The craziest thing about last year’s Missouri-South Carolina game at Williams Brice Stadium wasn’t the game-winning drive and touchdown from Tigers RB Russell Hansbrough or Missouri QB Maty Mauk running into Gamecocks coach Steve Spurrier.

No, the craziest thing about that game was how the Tigers limited South Carolina WR/PR/all-around playmaker Pharoh Cooper.

Sure, Cooper caught a great touchdown in the fourth quarter. But for most of the game, Missouri limited who was, then and now, South Carolina’s most dangerous weapon. Cooper only had two more receptions besides that touchdown for a total of 52 receiving yards. More significantly, Cooper was only able to return two of Missouri’s 10 punts for positive yards. That proved huge for the Tigers in the field position battle.

There have been some changes on both Missouri’s and South Carolina’s rosters in the past year. But the most important player when the two Columbia schools play on Saturday in Missouri will, once again, be Cooper.

The junior hasn’t had consistency from the quarterback position this season, with South Carolina finally seeming to settle on freshman Lorenzo Nunez after Connor Mitch’s injury and Perry Orth’s performance against Georgia. Cooper made up for it with his play in the Wildcat formation, as well as with regular receptions (17 for 220 receiving yards and two touchdowns so far this season).

When you look at these two teams, Cooper is the only “breakout” player whose performance, or lack thereof, could be the difference in this game. Both South Carolina and Missouri have been fairly disappointing so far this season, and it’s tough to expect Hansbrough to be healthy enough to carry the Missouri offense or Nunez to be efficient enough to navigate past Missouri’s tough defense. Maybe Mauk plays inspired the game after his father had surgery for colorectal cancer, but his receiving corps hasn’t been good enough so far for the Tigers to have much of a passing game.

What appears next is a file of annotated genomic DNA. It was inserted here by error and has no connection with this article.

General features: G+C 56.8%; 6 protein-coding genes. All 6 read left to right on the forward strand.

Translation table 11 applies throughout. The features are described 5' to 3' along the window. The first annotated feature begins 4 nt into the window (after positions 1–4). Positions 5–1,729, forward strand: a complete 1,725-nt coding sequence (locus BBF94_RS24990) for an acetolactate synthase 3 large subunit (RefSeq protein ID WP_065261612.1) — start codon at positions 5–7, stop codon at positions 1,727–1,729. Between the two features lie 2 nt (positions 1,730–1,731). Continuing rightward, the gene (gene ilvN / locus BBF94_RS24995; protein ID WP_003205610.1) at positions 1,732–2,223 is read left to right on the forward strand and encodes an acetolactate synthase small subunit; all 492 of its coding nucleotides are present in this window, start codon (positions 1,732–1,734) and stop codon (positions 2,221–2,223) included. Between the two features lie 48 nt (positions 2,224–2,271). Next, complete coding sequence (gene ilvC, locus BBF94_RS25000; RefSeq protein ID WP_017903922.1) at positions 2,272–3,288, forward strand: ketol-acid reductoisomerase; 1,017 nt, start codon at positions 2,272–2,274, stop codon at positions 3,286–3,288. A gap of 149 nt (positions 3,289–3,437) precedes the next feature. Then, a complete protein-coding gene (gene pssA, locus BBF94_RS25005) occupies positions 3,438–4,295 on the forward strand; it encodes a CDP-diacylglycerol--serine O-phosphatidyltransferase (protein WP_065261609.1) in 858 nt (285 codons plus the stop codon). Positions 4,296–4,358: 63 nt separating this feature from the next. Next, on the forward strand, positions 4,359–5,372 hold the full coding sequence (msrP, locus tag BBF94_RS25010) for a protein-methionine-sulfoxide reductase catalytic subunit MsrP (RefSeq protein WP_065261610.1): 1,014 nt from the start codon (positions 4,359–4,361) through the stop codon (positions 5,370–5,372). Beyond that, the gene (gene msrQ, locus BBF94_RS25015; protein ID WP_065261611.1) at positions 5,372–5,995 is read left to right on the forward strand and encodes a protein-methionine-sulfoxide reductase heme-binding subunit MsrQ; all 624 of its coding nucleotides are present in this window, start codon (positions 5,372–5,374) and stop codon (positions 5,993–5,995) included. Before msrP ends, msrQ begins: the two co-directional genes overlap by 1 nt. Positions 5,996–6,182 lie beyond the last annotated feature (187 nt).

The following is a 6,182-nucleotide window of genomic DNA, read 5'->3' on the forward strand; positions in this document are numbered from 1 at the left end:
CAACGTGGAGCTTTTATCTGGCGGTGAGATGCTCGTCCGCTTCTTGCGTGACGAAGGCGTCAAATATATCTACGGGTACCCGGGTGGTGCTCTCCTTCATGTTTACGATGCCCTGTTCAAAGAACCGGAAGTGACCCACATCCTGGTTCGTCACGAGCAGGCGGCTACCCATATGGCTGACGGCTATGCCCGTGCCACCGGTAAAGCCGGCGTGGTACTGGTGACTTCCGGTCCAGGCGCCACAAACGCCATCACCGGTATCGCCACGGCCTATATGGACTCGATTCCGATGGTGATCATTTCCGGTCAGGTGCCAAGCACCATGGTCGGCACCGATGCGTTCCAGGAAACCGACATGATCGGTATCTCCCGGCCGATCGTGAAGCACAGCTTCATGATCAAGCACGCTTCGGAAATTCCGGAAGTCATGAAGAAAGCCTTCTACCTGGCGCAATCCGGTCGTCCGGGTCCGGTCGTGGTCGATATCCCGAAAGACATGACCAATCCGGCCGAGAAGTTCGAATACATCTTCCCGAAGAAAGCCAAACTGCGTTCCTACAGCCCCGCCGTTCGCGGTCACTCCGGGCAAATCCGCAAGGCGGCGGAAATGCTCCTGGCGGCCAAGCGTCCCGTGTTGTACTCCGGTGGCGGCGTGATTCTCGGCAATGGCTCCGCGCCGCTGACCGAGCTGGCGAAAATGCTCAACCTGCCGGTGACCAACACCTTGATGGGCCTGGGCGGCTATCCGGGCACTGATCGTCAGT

That leaves Cooper as this game’s X-factor. If the Tigers are able to limit him and the rest of South Carolina’s offense like they did last season, Missouri has a good chance to win this game at home and get back in the SEC East race. Should Cooper break loose on a return, run or reception, though, Missouri may not have the offensive or special teams fire power to pull even with the Gamecocks.

It will be interesting to see how Missouri defensive coordinator Josh Henson tries to contain Cooper, especially if LB Kentrell Brothers can’t play or is limited from last week’s injury. Missouri’s pass-rushers shouldn’t have much trouble getting past South Carolina’s offensive line, but pure speed and strength aren’t always the best ways to stop Cooper, especially as Nunez grows more confident as a scrambler.


Top player, offense: Pharoh Cooper, Jr., WR — Can run, catch and even throw, making him one of the most dangerous playmakers in the SEC.

Top player, defense: Skai Moore, Jr., LB — Has three interceptions and 40 tackles (third-best in the SEC) so far this season after trash-talking Mauk during SEC Media Days.

Top player, special teams: Elliott Fry, Jr., K — Made a 52-yard field goal last week and is second in the SEC in average kickoff return yardage.